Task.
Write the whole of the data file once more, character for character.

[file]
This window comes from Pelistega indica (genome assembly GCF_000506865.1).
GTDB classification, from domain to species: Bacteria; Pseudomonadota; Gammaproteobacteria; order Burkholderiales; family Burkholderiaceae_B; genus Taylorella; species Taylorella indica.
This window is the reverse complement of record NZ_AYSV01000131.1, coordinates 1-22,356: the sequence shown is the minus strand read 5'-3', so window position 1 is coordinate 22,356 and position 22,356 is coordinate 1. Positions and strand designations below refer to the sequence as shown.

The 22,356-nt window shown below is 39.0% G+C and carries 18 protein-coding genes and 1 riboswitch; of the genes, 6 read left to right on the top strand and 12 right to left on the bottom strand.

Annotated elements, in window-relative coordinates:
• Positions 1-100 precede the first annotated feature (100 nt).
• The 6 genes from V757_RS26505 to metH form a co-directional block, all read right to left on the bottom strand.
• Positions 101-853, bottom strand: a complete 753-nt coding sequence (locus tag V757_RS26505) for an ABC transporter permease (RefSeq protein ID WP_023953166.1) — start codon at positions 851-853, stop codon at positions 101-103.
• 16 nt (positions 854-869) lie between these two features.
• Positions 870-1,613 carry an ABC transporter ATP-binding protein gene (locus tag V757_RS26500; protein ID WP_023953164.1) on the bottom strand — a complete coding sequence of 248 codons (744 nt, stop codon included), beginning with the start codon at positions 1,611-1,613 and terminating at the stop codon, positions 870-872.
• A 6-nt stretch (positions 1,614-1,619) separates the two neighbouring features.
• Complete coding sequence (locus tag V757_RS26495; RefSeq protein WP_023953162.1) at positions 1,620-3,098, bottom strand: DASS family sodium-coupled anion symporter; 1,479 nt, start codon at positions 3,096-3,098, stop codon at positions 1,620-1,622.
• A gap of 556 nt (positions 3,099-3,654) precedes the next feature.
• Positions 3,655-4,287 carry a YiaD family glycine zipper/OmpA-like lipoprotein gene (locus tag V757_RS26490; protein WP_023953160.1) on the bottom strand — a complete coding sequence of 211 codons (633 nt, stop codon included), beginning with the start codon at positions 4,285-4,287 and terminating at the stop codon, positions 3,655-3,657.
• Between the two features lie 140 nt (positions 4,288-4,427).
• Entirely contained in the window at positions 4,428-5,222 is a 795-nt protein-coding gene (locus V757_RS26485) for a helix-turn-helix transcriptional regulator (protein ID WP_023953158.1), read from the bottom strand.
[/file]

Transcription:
This window comes from Pelistega indica (genome assembly GCF_000506865.1).
GTDB classification, from domain to species: Bacteria; Pseudomonadota; Gammaproteobacteria; order Burkholderiales; family Burkholderiaceae_B; genus Taylorella; species Taylorella indica.
This window is the reverse complement of record NZ_AYSV01000131.1, coordinates 1-22,356: the sequence shown is the minus strand read 5'-3', so window position 1 is coordinate 22,356 and position 22,356 is coordinate 1. Positions and strand designations below refer to the sequence as shown.

The 22,356-nt window shown below is 39.0% G+C and carries 18 protein-coding genes and 1 riboswitch; of the genes, 6 read left to right on the top strand and 12 right to left on the bottom strand.

Annotated elements, in window-relative coordinates:
• Positions 1-100 precede the first annotated feature (100 nt).
• The 6 genes from V757_RS26505 to metH form a co-directional block, all read right to left on the bottom strand.
• Positions 101-853, bottom strand: a complete 753-nt coding sequence (locus tag V757_RS26505) for an ABC transporter permease (RefSeq protein ID WP_023953166.1) — start codon at positions 851-853, stop codon at positions 101-103.
• 16 nt (positions 854-869) lie between these two features.
• Positions 870-1,613 carry an ABC transporter ATP-binding protein gene (locus tag V757_RS26500; protein ID WP_023953164.1) on the bottom strand — a complete coding sequence of 248 codons (744 nt, stop codon included), beginning with the start codon at positions 1,611-1,613 and terminating at the stop codon, positions 870-872.
• A 6-nt stretch (positions 1,614-1,619) separates the two neighbouring features.
• Complete coding sequence (locus tag V757_RS26495; RefSeq protein WP_023953162.1) at positions 1,620-3,098, bottom strand: DASS family sodium-coupled anion symporter; 1,479 nt, start codon at positions 3,096-3,098, stop codon at positions 1,620-1,622.
• A gap of 556 nt (positions 3,099-3,654) precedes the next feature.
• Positions 3,655-4,287 carry a YiaD family glycine zipper/OmpA-like lipoprotein gene (locus tag V757_RS26490; protein WP_023953160.1) on the bottom strand — a complete coding sequence of 211 codons (633 nt, stop codon included), beginning with the start codon at positions 4,285-4,287 and terminating at the stop codon, positions 3,655-3,657.
• Between the two features lie 140 nt (positions 4,288-4,427).
• Entirely contained in the window at positions 4,428-5,222 is a 795-nt protein-coding gene (locus V757_RS26485) for a helix-turn-helix transcriptional regulator (protein ID WP_023953158.1), read from the bottom strand.